Those Standards were developed taking into consideration other international regulations, such as for instance the GDPR. It seems that one might say that the GDPR has a positive impact beyond the European borders, particularly in Ibero-American States; where the European example seems to inspire them to work towards homogeneous rules in the region facilitating the flow of personal data.

All the aforementioned, is important for European companies: if they are considering to transfer personal data to Latin-American companies, they will need to comply with the GDPR and, in particular:

  1. Make sure that the third country where the company towards which personal data will be transferred is located in a country that ensures an adequate level of protection according to the European Regulation. Currently only Uruguay and Argentina comply with this requirement.
  2. In the absence of the above, it could be possible to guarantee appropriate safeguards through binding corporate rules or standard data protection clauses.
  3. Otherwise, companies could try to have the data transfer covered by one of the exceptions provided in article 49 GDPR: for example, because they have obtained explicit consent from the owner or because the transfer is necessary for the conclusion of a contract.

To sum up, if your company is considering transferring personal data from Europe to Latin America your company must comply with the GDPR. Do not forget it! Time goes by and 25 May 2018 is there!

Beware of fraudulent invoices regarding your patent application or your trademark registration

INPI Portugal
Instituto Nacional da Propriedade Industrial

In the last years, we have noticed in Europe an increase in the number of fraudulent invoices being sent to users relating to trademarks or patents applications. If you receive an invoice that is unexpected or from an unfamiliar entity, please contact your Industrial Property (IP) Office or attorney before paying the invoice.

While many of the fraudulent invoices are sent via regular mail, some are sent by email. In Brazil, for instance, users are also receiving phone calls from people pretending that they belong to the legal department of the IP Office and that the applicant is at risk of losing his trademark. Typically, the invoices seek payment for various services related to applications: registration fees, filing fees or monitoring fees.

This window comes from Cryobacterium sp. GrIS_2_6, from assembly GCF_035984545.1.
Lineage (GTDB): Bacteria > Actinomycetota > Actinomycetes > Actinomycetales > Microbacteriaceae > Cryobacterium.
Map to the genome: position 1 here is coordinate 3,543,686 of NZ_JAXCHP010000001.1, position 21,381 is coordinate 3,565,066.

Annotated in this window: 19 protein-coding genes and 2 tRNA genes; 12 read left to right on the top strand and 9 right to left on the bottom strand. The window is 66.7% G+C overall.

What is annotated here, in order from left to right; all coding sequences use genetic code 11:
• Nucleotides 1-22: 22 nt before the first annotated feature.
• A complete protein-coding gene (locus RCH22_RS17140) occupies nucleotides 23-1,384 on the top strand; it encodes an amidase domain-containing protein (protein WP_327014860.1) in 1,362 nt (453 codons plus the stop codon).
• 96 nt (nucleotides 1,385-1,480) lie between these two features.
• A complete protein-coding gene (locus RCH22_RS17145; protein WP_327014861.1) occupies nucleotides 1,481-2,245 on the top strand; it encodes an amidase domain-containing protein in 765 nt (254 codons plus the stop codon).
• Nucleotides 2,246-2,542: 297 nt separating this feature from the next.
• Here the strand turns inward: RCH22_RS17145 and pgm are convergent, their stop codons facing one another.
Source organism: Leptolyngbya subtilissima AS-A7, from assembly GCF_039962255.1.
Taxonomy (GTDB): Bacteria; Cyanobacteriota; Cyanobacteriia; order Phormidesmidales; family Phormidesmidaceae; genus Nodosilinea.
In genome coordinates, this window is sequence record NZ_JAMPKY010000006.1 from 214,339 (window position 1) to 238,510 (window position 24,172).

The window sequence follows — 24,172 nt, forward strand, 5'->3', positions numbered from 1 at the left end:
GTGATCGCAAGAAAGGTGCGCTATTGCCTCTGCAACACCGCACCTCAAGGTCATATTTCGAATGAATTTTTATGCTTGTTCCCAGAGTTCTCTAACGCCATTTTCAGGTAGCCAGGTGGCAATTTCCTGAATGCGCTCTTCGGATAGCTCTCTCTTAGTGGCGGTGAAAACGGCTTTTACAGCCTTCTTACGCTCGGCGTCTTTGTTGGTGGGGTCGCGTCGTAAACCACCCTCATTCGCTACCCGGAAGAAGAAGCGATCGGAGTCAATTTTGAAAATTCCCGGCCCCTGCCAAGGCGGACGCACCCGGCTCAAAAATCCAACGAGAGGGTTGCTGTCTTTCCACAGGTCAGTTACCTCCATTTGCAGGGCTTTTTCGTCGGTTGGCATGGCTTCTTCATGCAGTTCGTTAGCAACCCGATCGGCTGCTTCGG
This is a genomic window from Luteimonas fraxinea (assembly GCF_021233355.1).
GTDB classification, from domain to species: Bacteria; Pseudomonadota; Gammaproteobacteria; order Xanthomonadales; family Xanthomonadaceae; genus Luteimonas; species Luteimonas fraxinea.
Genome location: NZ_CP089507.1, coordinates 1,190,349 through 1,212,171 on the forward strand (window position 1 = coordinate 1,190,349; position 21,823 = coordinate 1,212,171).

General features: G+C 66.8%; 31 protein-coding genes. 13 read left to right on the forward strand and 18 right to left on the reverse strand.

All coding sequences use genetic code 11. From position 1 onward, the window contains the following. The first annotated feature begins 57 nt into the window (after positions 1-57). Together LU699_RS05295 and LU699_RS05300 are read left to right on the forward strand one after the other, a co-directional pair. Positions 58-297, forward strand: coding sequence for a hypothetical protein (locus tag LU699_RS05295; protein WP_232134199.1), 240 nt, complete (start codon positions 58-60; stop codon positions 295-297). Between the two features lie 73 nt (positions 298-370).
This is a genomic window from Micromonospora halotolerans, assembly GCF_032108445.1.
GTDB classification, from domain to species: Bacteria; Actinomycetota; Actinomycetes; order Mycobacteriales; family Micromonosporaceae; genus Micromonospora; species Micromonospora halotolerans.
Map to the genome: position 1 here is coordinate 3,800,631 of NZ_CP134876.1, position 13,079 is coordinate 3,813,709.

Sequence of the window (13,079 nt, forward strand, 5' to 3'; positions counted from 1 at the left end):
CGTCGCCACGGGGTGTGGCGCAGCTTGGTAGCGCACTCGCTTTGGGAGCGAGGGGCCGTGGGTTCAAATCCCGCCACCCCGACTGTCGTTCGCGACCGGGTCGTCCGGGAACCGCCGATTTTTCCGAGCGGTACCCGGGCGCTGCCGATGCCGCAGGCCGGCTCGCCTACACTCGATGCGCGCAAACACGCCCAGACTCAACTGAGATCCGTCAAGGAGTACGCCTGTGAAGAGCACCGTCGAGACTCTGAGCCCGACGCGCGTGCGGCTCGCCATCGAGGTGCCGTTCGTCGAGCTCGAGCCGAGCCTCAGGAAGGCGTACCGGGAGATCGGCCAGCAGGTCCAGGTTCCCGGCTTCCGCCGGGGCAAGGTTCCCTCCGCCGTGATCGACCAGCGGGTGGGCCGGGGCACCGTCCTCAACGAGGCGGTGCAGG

Such invoices —which are intentionally designed to look like real invoices from an official source— have nothing to do with the processing of your patent application or trademark registration, and the services they purport to provide have no value beyond the services already provided by your national, regional office or an international organization, such as WIPO, EPO or EUIPO.

National Patent and Trademark offices, as well as relevant international organisations and user associations, are working to inform users about this trend and to help them avoid falling for such scams. For example, warnings have been posted on several websites that include names of known perpetrating “companies” and examples of misleading letters. The Trademark International Index and Trademark Info Corp. became very popular in Mexico a few years ago.

As regards criminal proceedings, the EUIPO closely cooperated with the Swedish public prosecutor’s office who brought to Court an extensive scam scheme principally targeting EUTM owners. The Court passed four custodial sentences ranging between two months and one year for four of the defendants for attempted aggravated fraud.

The more this practice spreads over the Latin American countries, (in Brazil has some significance), the more important it is for applicants of international trademarks or patents from these countries to be aware of this situation.

If you are a PCT or an International Trademark applicant and you receive one of these invoices, first check WIPO’S warning page and see if it matches any of the examples. If not listed there, send an e-mail to WIPO with a copy so it can be added to the collection.

If you registered by yourself, you are also recommended to contact the National Intellectual Property Office involved to be sure that there is no scam and make a complaint, if afirmative. Most of them provide assistance on this issue (i.e. Brazil), but if you want to know more about what to do in case you receive one of those invoices, do not hesitate to contact our free of charge, confidential, fast Helpline. Our experts will be happy to support you.

And most importantly: Do not pay!

2017 in review: summary of INDECOPI’s innovation in the field of Trademarks

Ernesto Barzola
Lawyer at Barreda & Moller